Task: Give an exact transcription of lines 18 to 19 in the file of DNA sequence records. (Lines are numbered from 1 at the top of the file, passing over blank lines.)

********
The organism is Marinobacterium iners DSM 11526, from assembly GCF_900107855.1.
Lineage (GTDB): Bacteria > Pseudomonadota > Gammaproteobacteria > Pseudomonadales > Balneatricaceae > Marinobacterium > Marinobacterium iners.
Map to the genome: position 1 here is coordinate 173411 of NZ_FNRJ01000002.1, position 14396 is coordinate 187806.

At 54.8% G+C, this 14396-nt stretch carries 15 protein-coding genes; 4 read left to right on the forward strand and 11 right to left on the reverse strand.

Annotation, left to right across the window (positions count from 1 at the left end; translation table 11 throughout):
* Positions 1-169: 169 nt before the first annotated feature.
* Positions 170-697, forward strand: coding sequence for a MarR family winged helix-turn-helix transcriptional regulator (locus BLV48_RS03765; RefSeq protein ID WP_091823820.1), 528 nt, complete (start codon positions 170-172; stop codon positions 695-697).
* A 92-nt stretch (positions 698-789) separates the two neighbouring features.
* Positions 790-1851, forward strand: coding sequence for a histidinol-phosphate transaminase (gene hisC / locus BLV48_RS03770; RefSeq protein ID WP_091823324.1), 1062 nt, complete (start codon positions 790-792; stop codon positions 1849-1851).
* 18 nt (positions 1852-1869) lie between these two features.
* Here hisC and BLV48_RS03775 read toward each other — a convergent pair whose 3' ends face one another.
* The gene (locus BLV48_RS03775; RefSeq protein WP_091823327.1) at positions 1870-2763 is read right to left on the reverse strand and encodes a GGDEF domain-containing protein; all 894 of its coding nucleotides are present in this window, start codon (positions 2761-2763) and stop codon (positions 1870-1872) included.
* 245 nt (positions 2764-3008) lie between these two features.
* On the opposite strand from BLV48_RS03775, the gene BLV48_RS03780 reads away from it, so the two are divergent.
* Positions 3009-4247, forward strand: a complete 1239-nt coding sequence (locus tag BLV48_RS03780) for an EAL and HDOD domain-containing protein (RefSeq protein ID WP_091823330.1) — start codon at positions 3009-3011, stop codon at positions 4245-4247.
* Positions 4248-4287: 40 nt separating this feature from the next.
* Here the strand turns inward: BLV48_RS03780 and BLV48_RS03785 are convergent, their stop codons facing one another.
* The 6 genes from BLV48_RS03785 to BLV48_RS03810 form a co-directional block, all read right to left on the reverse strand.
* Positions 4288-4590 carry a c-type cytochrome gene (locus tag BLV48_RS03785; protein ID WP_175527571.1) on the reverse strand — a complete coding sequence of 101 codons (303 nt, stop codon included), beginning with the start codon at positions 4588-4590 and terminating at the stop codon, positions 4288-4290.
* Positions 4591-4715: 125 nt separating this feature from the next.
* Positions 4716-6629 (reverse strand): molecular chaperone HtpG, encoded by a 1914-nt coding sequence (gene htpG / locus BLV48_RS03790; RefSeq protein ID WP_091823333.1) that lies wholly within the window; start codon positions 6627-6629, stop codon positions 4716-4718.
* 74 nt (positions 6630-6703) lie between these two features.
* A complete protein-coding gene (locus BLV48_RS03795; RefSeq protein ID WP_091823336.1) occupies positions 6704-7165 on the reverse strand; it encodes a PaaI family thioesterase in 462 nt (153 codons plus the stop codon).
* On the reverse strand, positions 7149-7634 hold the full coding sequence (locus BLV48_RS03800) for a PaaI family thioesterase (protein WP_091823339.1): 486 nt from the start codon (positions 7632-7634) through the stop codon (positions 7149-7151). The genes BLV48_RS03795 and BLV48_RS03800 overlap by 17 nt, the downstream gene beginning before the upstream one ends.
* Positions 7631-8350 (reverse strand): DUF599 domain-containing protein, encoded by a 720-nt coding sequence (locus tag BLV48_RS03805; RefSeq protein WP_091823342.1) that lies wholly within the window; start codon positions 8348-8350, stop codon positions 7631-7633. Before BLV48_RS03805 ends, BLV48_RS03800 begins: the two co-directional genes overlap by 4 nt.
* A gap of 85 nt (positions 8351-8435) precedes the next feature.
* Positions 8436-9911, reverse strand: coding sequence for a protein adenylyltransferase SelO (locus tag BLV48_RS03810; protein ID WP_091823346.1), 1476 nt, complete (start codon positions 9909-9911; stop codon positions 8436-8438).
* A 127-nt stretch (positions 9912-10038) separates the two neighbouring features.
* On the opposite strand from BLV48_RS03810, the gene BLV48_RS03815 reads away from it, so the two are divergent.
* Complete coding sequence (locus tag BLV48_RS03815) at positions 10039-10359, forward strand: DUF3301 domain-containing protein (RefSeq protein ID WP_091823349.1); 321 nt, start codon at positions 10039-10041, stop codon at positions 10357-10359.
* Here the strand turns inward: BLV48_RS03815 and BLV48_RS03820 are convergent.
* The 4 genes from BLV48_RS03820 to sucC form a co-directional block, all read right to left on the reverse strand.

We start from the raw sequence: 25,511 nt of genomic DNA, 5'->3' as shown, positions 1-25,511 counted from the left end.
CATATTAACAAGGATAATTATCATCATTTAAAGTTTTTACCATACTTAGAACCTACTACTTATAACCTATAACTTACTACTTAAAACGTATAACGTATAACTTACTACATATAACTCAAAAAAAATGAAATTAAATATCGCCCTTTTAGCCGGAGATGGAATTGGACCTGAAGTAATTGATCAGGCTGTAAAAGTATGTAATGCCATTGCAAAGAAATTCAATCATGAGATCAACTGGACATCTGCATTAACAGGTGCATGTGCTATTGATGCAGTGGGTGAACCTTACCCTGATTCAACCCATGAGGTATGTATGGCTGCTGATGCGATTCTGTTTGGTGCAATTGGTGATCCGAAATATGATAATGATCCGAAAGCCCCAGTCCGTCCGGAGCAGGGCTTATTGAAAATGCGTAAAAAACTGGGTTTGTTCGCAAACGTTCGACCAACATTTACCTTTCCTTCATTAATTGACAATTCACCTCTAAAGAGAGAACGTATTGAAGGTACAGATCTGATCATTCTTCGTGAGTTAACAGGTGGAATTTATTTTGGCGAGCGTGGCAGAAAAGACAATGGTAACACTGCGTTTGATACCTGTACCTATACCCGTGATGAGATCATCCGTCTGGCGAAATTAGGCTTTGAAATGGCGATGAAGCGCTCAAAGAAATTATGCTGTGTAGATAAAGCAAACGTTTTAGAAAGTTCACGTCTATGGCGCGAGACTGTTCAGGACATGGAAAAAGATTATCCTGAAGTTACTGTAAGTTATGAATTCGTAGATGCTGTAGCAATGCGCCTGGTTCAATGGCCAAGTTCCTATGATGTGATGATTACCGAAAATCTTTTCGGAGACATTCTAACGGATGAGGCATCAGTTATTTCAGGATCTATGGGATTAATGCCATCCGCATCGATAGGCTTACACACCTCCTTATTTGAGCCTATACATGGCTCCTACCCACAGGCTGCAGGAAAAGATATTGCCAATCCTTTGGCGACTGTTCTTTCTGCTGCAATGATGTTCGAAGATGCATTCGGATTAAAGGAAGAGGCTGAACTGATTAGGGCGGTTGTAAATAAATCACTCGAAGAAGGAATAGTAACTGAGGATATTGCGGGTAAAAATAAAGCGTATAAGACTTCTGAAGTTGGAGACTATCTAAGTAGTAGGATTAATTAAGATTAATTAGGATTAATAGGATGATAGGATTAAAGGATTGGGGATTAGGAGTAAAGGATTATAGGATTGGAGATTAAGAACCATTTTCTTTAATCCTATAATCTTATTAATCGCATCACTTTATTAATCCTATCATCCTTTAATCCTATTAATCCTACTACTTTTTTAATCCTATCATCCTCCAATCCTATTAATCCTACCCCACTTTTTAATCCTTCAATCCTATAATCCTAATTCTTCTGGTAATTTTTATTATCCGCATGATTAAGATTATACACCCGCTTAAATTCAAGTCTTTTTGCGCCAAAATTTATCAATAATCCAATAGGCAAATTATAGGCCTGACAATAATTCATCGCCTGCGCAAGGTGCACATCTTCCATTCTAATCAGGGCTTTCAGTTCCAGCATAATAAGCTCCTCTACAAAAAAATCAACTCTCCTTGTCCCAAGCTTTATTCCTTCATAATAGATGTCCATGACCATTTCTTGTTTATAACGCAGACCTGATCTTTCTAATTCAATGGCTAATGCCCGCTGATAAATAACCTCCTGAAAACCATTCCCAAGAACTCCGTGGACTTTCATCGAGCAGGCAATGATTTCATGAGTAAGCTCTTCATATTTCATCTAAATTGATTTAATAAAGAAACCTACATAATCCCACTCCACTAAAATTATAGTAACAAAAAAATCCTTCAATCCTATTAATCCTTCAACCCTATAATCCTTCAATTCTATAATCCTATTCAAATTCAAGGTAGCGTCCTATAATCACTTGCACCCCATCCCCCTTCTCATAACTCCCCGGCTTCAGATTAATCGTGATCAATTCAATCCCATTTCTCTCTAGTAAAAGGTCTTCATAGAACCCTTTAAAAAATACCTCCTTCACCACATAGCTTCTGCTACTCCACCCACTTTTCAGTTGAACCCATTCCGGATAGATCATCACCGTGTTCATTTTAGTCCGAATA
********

* The 6 genes from BLV48_RS03785 to BLV48_RS03810 form a co-directional block, all read right to left on the reverse strand.
* Positions 4288-4590 carry a c-type cytochrome gene (locus tag BLV48_RS03785; protein ID WP_175527571.1) on the reverse strand — a complete coding sequence of 101 codons (303 nt, stop codon included), beginning with the start codon at positions 4588-4590 and terminating at the stop codon, positions 4288-4290.